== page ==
As for the Democrats endless whining that eliminating the estate tax (the “death tax”) is nothing but a gift to the wealthy, a more frivolous talking point could not be regurgitated. Anyone wealthy enough to trigger the estate tax often avoids paying it by utilizing trust funds and other loopholes.
However, a fact Democrats conveniently ignore is how the estate tax destroys struggling farmers who end up taxed on the assessed profitable production value of their land and equipment – even if such land and equipment is not being used to produce a profit. Never mind that these people have already paid taxes their entire lives, now they are expected to pay taxes even in death. Eliminating the estate tax is not only fair; it is morally correct. Meanwhile, the proposed tax plan put forth by Democrats increases the tax burden while adding trillions of dollars to the debt and deficits. Only Democrats could develop a tax plan in today’s environment that raises both taxes and spending – and then claim that theirs is a better path forward. This brings us to the boldness of the Republican plan.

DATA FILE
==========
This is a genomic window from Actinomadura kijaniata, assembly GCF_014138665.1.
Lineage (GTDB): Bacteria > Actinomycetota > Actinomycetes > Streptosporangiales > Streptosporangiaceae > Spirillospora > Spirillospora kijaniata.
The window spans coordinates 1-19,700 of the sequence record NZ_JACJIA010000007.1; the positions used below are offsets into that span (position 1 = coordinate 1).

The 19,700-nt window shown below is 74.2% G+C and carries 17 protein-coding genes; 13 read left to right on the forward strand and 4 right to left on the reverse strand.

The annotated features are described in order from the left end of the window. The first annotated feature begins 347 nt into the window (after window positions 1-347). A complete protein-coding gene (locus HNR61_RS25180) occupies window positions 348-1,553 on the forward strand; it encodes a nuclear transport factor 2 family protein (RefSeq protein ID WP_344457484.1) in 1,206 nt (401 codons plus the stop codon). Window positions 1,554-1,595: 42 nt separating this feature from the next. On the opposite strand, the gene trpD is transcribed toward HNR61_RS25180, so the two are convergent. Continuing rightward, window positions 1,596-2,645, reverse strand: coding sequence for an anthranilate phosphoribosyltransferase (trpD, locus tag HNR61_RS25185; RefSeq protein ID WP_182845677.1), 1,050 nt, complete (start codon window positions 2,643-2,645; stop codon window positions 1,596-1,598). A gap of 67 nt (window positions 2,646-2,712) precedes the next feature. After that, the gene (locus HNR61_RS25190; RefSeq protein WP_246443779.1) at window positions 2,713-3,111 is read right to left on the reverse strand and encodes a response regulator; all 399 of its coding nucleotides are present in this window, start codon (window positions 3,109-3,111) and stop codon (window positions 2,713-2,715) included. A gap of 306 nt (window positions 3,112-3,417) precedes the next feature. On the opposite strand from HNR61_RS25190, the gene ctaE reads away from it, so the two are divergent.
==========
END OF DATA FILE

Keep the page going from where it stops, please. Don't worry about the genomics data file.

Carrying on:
Absent all of the Trump/GOP hoo-rah over their bold new tax reforms, their plan is far from inspiring. If this is the best Republicans can muster…woe for the republic! To begin with, the plan eliminates student loan interest, medical expenses, and mortgage interest deductions on loans above $500k. Considering that years, and even decades, of government interference in the student loan, housing, and healthcare markets have caused considerate financial hardship for Americans across the country, the elimination of these deductions is a GOP slap in the face to millions of taxpayers. The elimination of state income tax deductions hurts those in high income tax states like California and New York. I will admit, I am personally fine with that. Let the people of these states finally confront their state lawmakers’ abusive tax policies or continue to suffer the consequences of excessively high taxation.